INPHASProject reference: 631571
Funded under :
Fluctuation-Induced Interactions at the Interface between Photons, Atoms and Solids
Total cost:EUR 75 000
EU contribution:EUR 75 000
Call for proposal:FP7-PEOPLE-2013-CIGSee other projects for this call
Funding scheme:MC-CIG - Support for training and career development of researcher (CIG)
Fluctuation-induced interactions are typically forces arising from classical and quantum fluctuations. Paradigmatic examples are the Casimir effect and the van der Waals force. They are connected with a panoply of phenomena of great importance in different areas of physics. The exact knowledge of these interactions is rapidly becoming very important not only for fundamental purposes but also for the opportunities and challenges that they offer to nanotechnology and their impact on future devices.
Recent theoretical and experimental investigations have shown that such interactions are tunable in strength and sign, opening new perspectives to investigate aspects of quantum field theory, atomic and condensed-matter physics, and leading to promising and amazing nanoscopic devices.
This research targets an intensive theoretical and computational study of equilibrium and non-equilibrium fluctuation- induced interactions. It aims to acquire and enhance the competences in order to affront topics and problematics that are at the root of the future scientific development in all disciplines that deal with nanotechnologies. The methodology adopted will allow to put into evidence special and otherwise hidden features. The increased understanding will also facilitate the genesis of new ideas and the transportability of the results to other frameworks. This project is based on a multidisciplinary approach, combining concepts from different fields of physics, such as equilibrium and non-equilibrium physics, plasmonics, near field radiative heat transfer, diffusive electrodynamics, atomic physics and engineered materials. All these topics are intimately related within the framework of fluctuation-induced interactions, allowing for a complete perspective and physical understanding of these phenomena.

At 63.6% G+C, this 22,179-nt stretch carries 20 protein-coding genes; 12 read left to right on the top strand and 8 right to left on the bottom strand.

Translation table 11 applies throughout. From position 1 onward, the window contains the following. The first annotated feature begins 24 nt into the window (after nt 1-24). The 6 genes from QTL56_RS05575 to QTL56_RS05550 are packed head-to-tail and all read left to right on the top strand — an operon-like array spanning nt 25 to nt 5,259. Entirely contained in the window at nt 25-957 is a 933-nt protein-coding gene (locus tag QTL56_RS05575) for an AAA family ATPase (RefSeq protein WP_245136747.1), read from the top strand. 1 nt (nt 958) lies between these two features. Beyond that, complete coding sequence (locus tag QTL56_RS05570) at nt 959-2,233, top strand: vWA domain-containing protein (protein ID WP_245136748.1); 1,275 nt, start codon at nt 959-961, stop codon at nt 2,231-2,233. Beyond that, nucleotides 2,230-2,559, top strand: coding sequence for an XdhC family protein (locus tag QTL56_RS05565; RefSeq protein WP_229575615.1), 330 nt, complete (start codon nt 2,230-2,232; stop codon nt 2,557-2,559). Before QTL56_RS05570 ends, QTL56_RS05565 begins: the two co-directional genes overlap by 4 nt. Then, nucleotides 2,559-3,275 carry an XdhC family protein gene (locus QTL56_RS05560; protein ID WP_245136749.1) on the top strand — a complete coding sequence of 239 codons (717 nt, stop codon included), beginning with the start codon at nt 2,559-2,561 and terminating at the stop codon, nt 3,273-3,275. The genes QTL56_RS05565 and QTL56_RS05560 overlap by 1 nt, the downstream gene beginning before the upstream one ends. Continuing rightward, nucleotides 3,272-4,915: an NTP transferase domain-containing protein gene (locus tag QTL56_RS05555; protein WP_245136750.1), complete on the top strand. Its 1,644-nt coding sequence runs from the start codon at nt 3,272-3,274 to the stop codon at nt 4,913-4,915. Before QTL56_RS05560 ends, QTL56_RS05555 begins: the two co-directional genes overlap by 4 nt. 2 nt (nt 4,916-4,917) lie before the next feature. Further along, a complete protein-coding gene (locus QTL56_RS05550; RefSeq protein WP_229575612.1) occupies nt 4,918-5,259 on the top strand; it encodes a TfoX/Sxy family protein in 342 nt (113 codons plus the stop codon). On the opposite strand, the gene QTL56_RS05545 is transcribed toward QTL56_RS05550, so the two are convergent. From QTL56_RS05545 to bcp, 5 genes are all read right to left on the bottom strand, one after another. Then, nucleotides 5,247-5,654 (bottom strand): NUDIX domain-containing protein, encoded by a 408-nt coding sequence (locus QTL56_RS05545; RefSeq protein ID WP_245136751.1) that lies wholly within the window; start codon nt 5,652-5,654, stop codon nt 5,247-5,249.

EU contribution: EUR 75 000
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